Everybody knows that Brazil made a mess in the World Cup of 2014. But what is less known is that the country had two important victories in the game of “Internet law and politics” last year. The first was the creation of a civil rights framework for Internet use – known as “Marco Civil da Internet” (Law 12.965/2014). The second victory was the multi-stakeholder meeting for Internet governance – the “NETmundial” event, which pointed to the necessity of building new forums for debates on the structures and rules that might influence the way we all use the Internet. Both happened in April 2014 and are producing enduring effects inside and outside the country.
But let me explain why the creation and implementation of the Marco Civil da Internet (MCI) is a pioneering democratic experience in Internet regulation and should be of interest for anyone working on law and technology. This text might show the reader the importance of the public consultation that the Brazilian government is holding until February 28th. It might also clarify why there is a need for further regulation after the Brazilian “Internet’s Constitution”.
Understanding the Marco Civil da Internet
The “Marco Civil” is a Federal Law that “establishes principles, guarantees, rights and obligations for the use of the internet in Brazil” (art. 1º). Instead of criminalizing specific actions in the online world, as many representatives did in the last decade in Brazil, the Law established basic principles for future regulations in the country.
The MCI did not come out of the blue in 2014. It is the result of more than five years of public debates between the Ministry of Justice, the Labour Party, the opposition, non-governmental organizations, activists and scholars. These debates took place inside and outside the Congress. The Ministry of Justice used online platforms to discuss the content of the legal framework with civil society.
It is not my goal to provide a full account of the Law (see the work done by Article 19). However, it is important to understand that, according to the MCI, the “discipline of internet use” must follow the principles of freedom of speech, protection of privacy, protection of personal data, preservation and guarantee of network neutrality, preservation of stability and functionality of the network, liability of the agents according to their activities, preservation of the participative nature of the network, and freedom of business models promoted on the internet (art. 2º).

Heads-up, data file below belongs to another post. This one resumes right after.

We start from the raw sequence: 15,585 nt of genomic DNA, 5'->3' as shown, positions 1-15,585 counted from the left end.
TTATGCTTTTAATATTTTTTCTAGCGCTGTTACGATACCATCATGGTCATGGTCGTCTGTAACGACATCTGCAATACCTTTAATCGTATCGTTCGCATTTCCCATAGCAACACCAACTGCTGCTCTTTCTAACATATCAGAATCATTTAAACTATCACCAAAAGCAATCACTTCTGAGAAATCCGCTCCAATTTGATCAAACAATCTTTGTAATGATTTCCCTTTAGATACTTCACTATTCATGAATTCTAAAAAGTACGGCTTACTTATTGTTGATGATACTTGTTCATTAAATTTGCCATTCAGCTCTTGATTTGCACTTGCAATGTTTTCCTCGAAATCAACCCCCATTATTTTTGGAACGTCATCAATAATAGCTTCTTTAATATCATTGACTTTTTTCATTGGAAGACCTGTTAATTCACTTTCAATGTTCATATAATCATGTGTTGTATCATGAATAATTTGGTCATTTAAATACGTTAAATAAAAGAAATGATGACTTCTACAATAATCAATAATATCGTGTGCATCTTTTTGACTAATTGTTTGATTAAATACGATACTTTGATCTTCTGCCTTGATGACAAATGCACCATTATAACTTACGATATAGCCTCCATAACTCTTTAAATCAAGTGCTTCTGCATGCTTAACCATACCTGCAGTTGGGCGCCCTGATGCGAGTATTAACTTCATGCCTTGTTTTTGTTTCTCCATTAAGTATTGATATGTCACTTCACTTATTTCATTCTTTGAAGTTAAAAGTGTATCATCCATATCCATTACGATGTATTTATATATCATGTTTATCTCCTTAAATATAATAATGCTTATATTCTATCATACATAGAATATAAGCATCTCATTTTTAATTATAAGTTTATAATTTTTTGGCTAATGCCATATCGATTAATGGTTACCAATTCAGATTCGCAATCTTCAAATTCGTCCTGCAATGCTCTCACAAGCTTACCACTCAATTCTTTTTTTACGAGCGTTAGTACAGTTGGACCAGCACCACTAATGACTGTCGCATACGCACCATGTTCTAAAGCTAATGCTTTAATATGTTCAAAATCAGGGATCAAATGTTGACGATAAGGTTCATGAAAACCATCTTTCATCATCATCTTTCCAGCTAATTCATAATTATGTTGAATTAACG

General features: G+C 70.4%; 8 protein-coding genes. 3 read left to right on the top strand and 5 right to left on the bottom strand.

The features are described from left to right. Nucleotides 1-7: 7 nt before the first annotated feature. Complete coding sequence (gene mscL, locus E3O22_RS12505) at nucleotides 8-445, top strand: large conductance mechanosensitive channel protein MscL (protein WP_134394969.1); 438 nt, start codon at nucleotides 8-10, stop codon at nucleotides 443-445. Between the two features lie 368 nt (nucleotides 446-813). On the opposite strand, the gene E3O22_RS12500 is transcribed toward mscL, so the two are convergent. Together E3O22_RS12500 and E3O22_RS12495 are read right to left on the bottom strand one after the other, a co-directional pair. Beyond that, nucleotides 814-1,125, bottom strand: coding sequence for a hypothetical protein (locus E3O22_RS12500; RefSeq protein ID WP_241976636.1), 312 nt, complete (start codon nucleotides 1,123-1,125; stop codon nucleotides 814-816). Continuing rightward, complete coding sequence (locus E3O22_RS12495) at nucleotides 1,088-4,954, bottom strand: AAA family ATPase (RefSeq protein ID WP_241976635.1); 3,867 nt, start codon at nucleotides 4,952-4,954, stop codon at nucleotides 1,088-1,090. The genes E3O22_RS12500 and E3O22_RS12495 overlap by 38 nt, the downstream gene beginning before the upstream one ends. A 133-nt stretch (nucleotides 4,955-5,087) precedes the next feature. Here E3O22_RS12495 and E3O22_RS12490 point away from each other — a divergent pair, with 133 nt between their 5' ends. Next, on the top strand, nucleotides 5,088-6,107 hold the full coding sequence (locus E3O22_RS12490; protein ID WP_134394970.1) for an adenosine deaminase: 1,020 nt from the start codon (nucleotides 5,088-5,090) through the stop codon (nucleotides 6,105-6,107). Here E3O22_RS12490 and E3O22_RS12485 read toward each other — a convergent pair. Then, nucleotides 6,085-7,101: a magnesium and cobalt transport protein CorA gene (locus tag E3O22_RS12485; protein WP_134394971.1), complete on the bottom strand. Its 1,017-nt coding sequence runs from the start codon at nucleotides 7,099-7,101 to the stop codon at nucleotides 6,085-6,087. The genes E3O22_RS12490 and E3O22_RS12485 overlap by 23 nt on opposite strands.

One of the pillars of the Marco Civil was the establishment of rules regulating the activities of the so called internet intermediaries, divided into “connection providers” and “application providers”. In particular, the law included specific obligations on data retention, and a regime of liability limitation for disputes over the content produced by their users.
The Law also recognized that the access to the Internet is essential to the exercise of citizenship, and defined general rules for net neutrality (art. 9º), stating that the “discrimination of traffic” shall be regulated by the government. In an important move towards collaborative governance, the Law defined that the Brazilian Internet Steering Committee – a multi-stakeholder organization created in 1995 – shall be consulted before any decision by the President on this matter. This is a strategy to ensure that the technical community will be consulted before any decision by the Executive power.
Another important step was the creation of general rules on personal data protection. The collection and processing of personal data may only occur after the user’s consent (art. 7º). For the first time the right to data protection is recognized for all Internet users in Brazil. This might seem banal for Europeans (considering the long tradition of data protection laws), but it was a major legal development for Brazilians.